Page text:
Recently, a friend asked me a fun math question. He’s creating a real-life RPG for artists, called *illolife*^{1}. He wrote the experience point threshold for each level in terms of the previous level’s threshold. His question: is there a formula to get that threshold *directly*, without computing all the levels before it?

I say it’s “fun” because the level differences follow the Fibonacci sequence. Specifically: If \(X_i\) represents the experience needed for level \(i\)^{2}, and \(F_i\) is the \(i\)th Fibonacci number, then \[X_{i + 1} = X_i + 250 F_i.\] (The factor of 250 is just a scaling factor, and it’s not important.)

So the question boils down to: *is there a compact way to compute sums of Fibonacci numbers*?

## Fibonacci sums are *almost* Fibonacci numbers

As it happens, Fibonacci *sums* follow the same pattern as Fibonacci *numbers*, but they’re always ahead 2 spots in the sequence, and off by 1: \[\sum_{i=1}^n F_i = F_{n + 2} - 1.\] Here are a few examples.

\(n\) | \(\sum\limits_{i=1}^n F_i\) | \(F_{n + 2}\) |
---|---|---|

\(1\) | \(\mathbf{1}\) | \(2\) |

\(2\) | \(1 + 1 = \mathbf{2}\) | \(3\) |

\(4\) | \(1 + 1 + 2 + 3 = \mathbf{7}\) | \(8\) |

\(8\) | \(1 + 1 + 2 + 3 + 5 + 8 + 13 + 21 = \mathbf{54}\) | \(55\) |

What a delightful result! It shows that Fibonacci sums are as easy to compute as Fibonacci numbers. This raises the question—how easy are Fibonacci numbers to compute?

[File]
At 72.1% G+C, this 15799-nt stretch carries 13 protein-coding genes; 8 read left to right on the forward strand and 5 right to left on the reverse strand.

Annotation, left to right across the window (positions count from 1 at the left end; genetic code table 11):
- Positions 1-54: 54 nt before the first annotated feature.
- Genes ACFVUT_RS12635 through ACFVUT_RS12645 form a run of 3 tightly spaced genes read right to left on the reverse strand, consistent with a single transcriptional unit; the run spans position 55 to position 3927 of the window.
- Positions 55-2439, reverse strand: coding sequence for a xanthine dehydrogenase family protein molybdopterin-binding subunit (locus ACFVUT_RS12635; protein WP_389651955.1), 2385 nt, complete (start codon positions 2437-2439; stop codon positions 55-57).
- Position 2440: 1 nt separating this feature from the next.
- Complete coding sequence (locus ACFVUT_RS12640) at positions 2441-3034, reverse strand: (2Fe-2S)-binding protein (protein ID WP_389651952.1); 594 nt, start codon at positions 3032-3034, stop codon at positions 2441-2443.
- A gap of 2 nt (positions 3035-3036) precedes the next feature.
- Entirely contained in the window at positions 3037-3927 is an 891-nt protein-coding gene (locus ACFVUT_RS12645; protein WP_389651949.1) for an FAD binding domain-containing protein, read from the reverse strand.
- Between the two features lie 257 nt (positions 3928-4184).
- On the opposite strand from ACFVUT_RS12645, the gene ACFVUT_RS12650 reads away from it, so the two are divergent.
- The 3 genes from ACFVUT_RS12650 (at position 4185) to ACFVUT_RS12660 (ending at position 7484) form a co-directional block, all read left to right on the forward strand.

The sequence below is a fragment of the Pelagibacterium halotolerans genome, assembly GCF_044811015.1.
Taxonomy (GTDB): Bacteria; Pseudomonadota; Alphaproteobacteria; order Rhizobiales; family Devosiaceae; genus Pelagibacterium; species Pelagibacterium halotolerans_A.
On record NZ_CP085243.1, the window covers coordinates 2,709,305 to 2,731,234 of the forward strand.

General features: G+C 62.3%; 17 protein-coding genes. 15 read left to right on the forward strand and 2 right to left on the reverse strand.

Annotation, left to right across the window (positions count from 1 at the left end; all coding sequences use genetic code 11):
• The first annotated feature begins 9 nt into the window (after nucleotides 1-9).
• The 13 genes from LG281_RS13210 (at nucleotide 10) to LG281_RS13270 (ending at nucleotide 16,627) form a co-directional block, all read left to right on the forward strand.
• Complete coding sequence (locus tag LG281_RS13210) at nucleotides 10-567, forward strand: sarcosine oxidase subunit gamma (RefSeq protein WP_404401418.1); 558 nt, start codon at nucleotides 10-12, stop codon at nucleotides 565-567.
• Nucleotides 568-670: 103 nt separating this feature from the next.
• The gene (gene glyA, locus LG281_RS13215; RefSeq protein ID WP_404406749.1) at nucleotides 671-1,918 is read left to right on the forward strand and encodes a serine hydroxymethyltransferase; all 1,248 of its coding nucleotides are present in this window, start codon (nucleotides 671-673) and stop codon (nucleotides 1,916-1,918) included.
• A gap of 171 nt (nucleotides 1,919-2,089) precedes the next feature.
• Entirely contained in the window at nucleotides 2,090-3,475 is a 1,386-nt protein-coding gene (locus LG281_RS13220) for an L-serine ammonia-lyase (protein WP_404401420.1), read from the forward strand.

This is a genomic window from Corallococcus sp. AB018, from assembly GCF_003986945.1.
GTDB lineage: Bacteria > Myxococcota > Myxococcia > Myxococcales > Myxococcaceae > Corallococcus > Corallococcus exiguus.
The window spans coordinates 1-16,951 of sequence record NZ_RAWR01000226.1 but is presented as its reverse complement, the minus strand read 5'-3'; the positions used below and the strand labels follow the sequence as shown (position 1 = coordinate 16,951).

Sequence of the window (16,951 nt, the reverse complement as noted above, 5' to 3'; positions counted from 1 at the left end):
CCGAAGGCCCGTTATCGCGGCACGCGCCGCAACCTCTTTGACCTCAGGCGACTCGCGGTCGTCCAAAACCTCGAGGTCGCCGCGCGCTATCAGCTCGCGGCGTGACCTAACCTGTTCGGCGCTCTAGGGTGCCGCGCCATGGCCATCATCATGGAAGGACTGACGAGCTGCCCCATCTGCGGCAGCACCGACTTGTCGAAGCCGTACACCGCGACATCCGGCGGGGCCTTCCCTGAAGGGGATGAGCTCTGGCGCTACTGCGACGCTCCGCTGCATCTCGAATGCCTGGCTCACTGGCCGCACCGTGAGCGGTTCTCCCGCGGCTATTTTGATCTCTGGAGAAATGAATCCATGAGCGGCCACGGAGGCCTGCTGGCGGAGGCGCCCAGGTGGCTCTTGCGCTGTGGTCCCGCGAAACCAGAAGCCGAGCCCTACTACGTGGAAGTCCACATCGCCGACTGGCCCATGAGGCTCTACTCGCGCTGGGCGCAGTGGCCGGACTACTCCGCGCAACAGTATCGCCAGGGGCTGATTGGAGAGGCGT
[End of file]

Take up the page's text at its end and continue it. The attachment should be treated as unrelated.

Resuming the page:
## Binet’s formula and the golden ratio

A simple expression, known as *Binet’s formula*, can directly compute the \(n\)th Fibonacci number. Using \(\varphi \equiv \left(1 + \sqrt{5}\right) / 2\), the golden ratio, we have:

\[F_n = \frac{\varphi ^ n - \left(1 - \varphi\right) ^ n}{\sqrt{5}}.\]

Here is a simple R function to compute it.

```
<- function(n) {
fib_closed_form # Compute the nth fibonacci number with Binet's formula, using the golden
# ratio 'phi'.
<- (1 + sqrt(5)) / 2
phi return ((phi ^ n - (1 - phi) ^ n) / sqrt(5))
}
```

Binet’s formula surprised me at first: it’s a function of *irrational* numbers which gives *integers* every time! Fortunately, it’s fairly easy to work them out by hand to see why it works. I did the first few, which made it seem a lot more plausible to me.

I was worried that we might lose precision by going to floating point numbers and then coming back to integers. To check whether this is a problem, we need a “gold standard” for Fibonacci numbers to compare against. Here is another helper function which computes Fibonacci numbers directly from their definition. (Since it only uses integers, it shouldn’t be affected by floating point errors.)

```
<- function(n) {
fib_direct # Compute the nth fibonacci number directly from the definition.
# (Assumes n >= 1.)
<- c(1, 1)
fib while (length(fib) < max(n)) {
<- c(fib, sum(tail(fib, 2)))
fib
}return (fib[n])
}
```

Now we can compare the results from each.

```
# A set of n-values for testing purposes.
<- seq(from=5, to=80, by=5)
n
# Compute Fibonacci numbers at these n-values by both methods, and compute the